Her career slowed down after the war. In 1945, she married songwriter James Cross, and didn't return to films until 1949, when she made two minor musicals that year: Shamrock Hill, There's a Girl in My Heart. She divorced Cross in 1952 and met her second husband, dancer Ray McDonald, in her final film appearance, a forgettable musical with Mickey Rooney, All Ashore (1953). Tragically, McDonald died in 1957 after a food choking incident, and the following year, Ryan moved to Honolulu after marrying her third husband, Honolulu Advertiser columnist Eddie Sherman. She kept herself busy teaching dance classes at the University of Hawaii, but in 1969, she found herself back in front of the camera as Jenny Sherman, secretary to Detective Steve McGarrett (Jack Lord) on the long-running show Hawaii Five-O,. She played the role for seven years, remaining until 1976.

Eventually, Ryan relocated with her husband to Las Vegas, where for the last few years, she was teaching tap dancing to a whole new generation of hoofers. She is survived by her son, Shawn; daughter Kerry; and five grandchildren.

by Michael T. Toole
Peggy Ryan (1924-2004)

Peggy Ryan (1924-2004)

Peggy Ryan, the bouncing, effervescent dancer and leading lady to Donald O'Connor in a string of youth musicals during World War II, died on October 30 in Las Vegas' Sunrise Hospital from complications of a stroke. She was 80. Born Margaret O'Rene Ryan on August 28, 1924, in Long Beach, California, Ryan began dancing professionally as a toddler in her parents' vaudeville act, the Dancing Ryans, and was discovered by George Murphy when she was 12. Murphy arranged for young Peggy to dance with him in the Universal musical Top of the Town (1937). She would go on to make a few more film appearances over the next few years - the most striking of which as a starving, homeless girl in John Ford's The Grapes of Wrath (1940) - yet for the most part, she was hardly noticeable apart from a few dance numbers. Her luck changed when Universal cast her opposite another teenage hoofer, Donald O'Connor in What's Cookin'? (1942). From then on, they teamed in a series of innocuous musicals that were low on production values, but high on youthful pluck. Just check out some of their titles: Private Buckaroo, Give Out, Sisters!, Get Hep to Love (all 1942); Top Man, Mr. Big (both 1943); Chip Off the Old Block, This Is the Life, and Bowery to Broadway (all 1944). They may have not been high art, but jitterbuggin' kids loved it, and given the low investment Universal put into these pictures, they turned quite the profit. Her career slowed down after the war. In 1945, she married songwriter James Cross, and didn't return to films until 1949, when she made two minor musicals that year: Shamrock Hill, There's a Girl in My Heart. She divorced Cross in 1952 and met her second husband, dancer Ray McDonald, in her final film appearance, a forgettable musical with Mickey Rooney, All Ashore (1953). Tragically, McDonald died in 1957 after a food choking incident, and the following year, Ryan moved to Honolulu after marrying her third husband, Honolulu Advertiser columnist Eddie Sherman. She kept herself busy teaching dance classes at the University of Hawaii, but in 1969, she found herself back in front of the camera as Jenny Sherman, secretary to Detective Steve McGarrett (Jack Lord) on the long-running show Hawaii Five-O,. She played the role for seven years, remaining until 1976. Eventually, Ryan relocated with her husband to Las Vegas, where for the last few years, she was teaching tap dancing to a whole new generation of hoofers. She is survived by her son, Shawn; daughter Kerry; and five grandchildren. by Michael T. Toole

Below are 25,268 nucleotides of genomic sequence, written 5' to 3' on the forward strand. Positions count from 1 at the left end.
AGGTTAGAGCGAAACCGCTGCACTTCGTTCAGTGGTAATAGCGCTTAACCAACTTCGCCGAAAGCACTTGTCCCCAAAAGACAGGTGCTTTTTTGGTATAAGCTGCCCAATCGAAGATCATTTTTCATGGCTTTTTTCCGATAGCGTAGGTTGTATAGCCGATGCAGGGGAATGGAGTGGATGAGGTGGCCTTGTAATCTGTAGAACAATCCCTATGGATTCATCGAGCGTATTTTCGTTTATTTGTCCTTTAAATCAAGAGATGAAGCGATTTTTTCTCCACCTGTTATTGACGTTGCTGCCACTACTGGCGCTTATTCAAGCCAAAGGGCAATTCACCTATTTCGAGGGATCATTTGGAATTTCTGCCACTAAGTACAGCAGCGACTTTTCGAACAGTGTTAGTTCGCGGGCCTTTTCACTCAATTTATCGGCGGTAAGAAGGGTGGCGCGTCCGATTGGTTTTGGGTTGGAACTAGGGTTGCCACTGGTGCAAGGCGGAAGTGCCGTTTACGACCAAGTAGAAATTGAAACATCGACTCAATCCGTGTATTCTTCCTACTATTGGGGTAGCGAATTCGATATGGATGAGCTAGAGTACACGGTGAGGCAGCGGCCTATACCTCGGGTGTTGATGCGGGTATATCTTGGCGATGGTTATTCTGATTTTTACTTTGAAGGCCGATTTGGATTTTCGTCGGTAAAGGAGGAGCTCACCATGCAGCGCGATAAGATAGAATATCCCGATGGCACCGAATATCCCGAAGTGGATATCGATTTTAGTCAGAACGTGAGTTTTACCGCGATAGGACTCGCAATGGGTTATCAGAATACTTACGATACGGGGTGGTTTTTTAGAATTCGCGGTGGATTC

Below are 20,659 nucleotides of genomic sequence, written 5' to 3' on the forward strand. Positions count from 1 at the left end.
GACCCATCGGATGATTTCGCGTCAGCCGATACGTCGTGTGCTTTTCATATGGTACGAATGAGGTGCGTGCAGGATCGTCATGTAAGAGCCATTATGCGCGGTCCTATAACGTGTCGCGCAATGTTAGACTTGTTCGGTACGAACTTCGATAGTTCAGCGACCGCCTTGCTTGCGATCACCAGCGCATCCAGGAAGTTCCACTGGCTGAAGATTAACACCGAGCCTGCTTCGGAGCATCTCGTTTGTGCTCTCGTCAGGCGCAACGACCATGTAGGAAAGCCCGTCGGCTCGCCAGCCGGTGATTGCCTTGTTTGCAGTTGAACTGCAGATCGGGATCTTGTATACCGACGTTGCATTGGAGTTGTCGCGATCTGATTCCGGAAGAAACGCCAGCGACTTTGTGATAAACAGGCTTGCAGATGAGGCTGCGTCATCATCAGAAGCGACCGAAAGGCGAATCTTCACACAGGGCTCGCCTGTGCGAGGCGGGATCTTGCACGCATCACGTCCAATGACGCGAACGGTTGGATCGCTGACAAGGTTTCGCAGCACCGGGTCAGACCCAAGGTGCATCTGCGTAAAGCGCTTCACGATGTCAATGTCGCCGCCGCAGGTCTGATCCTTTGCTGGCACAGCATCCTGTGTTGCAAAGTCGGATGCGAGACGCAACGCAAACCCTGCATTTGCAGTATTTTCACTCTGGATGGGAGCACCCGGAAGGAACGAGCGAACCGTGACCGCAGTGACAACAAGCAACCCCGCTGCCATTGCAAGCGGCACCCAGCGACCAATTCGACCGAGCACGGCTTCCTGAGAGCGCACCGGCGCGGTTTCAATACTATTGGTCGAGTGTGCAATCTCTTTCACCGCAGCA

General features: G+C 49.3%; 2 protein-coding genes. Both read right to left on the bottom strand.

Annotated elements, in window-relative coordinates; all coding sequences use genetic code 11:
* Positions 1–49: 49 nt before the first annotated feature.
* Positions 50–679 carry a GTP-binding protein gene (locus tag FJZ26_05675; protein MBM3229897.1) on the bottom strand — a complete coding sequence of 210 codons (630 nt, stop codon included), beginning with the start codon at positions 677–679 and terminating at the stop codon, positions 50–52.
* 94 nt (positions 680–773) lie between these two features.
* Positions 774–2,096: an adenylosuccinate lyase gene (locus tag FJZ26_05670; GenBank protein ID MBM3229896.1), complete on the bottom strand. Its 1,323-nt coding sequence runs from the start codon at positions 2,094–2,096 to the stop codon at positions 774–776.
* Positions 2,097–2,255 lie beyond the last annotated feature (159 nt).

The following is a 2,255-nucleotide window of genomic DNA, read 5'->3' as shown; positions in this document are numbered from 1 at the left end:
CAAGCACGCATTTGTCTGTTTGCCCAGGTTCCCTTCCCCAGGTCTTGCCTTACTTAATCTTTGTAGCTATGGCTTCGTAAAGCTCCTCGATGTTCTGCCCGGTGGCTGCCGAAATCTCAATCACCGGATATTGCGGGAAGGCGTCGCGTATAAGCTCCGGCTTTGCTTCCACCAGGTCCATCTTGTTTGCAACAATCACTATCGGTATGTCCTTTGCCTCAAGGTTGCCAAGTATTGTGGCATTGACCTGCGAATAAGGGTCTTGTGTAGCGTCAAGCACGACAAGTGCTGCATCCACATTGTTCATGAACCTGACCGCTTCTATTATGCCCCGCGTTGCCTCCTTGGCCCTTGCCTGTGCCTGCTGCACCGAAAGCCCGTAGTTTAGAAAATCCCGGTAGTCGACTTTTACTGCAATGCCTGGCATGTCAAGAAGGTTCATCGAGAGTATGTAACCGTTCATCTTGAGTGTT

Quotes

Trivia

Notes

The working titles of this film were Johnny Comes Marching Home and When Johnny Comes Home. According to an August 1942 Hollywood Reporter news item, the Andrews Sisters were originally cast in the picture, but did not appear in the released film. Hollywood Reporter also reported that Howard Christie was originally assigned to this film as the assistant director, but was re-assigned to the Abbott and Costello film It Ain't Hay (see entry above) and was replaced on this film by Melville Shyer.